The son of the U.S. soldier that defected to North Korea after the Korean war has died last year after 50 years in the hermit kingdom. From The Guardian:
James Joseph Dresnok was among a handful of American servicemen to desert following the Korean war, crossing the heavily fortified demilitarised zone in 1962.
He went on to appear in North Korean propaganda films and was believed to be the last US defector in the country, the others all having died or been allowed to leave.
In a video interview posted on the state-run Uriminzokkiri website, Ted and James Dresnok, his two sons, confirmed their father had a fatal stroke in November last year.
“Our father was in the arms of the republic and received only the love and care of the party until his passing at age 74,” said Ted Dresnok, the elder of the two.
In the video, Dresnok and his brother wore a Korean People’s army uniform, adorned with a badge depicting the North’s founder Kim Il-sung and his son and successor Kim Jong-il.
Both men were born in North Korea and spoke Korean with a heavy northern accent.
“Our father asked us to render devoted service to our great leader Kim Jong-un,” said Ted Dresnok, who also goes by the Korean name Hong Soon-chol.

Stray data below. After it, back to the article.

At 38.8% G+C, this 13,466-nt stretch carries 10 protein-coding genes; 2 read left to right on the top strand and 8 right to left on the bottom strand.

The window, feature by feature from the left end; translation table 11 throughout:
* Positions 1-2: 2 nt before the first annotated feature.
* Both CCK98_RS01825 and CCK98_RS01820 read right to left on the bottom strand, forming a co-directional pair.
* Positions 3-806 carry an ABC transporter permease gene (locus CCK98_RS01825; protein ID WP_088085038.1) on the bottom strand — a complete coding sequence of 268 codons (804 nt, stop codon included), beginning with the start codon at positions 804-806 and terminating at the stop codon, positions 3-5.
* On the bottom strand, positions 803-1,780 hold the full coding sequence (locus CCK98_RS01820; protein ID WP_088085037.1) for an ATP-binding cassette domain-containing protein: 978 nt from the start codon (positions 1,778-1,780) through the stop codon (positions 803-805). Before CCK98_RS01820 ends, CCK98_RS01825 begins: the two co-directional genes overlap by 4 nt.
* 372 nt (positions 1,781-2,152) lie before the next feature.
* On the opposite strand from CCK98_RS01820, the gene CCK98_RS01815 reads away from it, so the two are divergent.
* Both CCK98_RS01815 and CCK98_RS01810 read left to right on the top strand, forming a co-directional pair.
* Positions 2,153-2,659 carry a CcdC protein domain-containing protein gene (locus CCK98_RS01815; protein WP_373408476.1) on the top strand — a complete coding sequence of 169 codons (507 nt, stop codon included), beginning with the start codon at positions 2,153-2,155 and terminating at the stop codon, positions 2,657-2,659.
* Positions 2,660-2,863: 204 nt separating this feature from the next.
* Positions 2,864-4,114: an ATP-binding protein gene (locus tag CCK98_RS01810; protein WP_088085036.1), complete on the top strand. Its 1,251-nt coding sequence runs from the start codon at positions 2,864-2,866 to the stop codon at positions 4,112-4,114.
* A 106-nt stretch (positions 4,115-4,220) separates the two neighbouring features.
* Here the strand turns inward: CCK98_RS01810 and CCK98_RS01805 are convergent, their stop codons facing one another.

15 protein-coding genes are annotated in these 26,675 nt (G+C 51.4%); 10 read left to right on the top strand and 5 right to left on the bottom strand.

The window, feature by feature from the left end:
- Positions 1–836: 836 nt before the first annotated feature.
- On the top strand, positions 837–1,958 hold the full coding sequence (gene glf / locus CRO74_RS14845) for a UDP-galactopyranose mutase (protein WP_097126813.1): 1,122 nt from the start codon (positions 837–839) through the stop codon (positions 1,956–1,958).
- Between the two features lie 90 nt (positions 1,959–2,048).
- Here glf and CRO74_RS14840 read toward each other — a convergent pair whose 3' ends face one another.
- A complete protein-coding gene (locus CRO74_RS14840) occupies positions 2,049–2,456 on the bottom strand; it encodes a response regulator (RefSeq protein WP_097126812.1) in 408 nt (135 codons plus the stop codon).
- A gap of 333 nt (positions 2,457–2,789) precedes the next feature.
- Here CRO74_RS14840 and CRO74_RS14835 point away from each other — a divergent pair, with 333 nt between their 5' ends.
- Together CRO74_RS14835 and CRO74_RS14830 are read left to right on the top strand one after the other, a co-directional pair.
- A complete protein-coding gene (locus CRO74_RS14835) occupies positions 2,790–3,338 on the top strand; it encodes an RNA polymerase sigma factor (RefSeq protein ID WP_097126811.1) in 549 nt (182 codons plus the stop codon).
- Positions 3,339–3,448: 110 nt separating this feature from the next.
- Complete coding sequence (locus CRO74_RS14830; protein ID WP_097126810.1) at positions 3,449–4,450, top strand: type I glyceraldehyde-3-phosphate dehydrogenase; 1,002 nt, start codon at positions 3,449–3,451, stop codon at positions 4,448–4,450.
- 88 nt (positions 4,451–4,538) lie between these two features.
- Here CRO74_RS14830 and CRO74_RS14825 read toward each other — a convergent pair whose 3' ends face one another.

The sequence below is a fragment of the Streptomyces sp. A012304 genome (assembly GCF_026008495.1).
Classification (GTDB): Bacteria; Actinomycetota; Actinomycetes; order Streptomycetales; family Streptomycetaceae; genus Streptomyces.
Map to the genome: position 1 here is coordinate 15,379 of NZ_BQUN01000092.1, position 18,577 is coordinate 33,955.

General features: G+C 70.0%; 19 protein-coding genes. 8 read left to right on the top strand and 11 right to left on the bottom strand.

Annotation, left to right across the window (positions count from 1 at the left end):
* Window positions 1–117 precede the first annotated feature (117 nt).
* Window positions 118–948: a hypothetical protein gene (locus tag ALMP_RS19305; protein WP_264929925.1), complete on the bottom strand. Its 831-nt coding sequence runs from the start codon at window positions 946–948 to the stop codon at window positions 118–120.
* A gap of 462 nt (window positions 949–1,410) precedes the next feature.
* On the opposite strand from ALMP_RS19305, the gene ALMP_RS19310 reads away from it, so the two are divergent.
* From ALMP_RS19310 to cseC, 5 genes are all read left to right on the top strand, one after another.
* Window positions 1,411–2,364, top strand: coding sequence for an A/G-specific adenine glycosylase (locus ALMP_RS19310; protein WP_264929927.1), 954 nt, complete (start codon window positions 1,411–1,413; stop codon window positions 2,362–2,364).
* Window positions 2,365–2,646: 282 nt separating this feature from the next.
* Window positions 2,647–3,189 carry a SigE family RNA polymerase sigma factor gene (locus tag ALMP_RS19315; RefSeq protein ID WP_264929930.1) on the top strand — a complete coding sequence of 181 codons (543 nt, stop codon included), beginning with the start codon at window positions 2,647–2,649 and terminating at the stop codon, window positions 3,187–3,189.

If war breaks out, he said, “we will not miss the opportunity and wipe the land of the US from the earth for ever”.
Tensions have been mounting in the region since Pyongyang tested two intercontinental ballistic missiles (ICBM) last month that appeared to bring much of the US within range.
That sparked a volley of threats between Pyongyang and Washington, with the US president, Donald Trump, warning of bringing “fire and fury” on the North while Pyongyang threatened to fire a salvo of missiles towards the US territory of Guam.
“We have our dear supreme commander Kim Jong-un. If he is by our side, our victory is certain,” said James Dresnok, who also goes by his Korean name Hong Chol, in the video posted on Friday.
The late James Dresnok, known as Joe, crossed a minefield at 21 to reach North Korea, after his wife divorced him and he was reportedly about to be court martialled.
He was the subject of a British documentary, Crossing the Line, in 2006 and expressed satisfaction with his life in Pyongyang, whose citizens enjoy better standards of living than those elsewhere in the isolated country.
He also told CBS that he would not leave even if “you put a billion damn dollars of gold on the table”.
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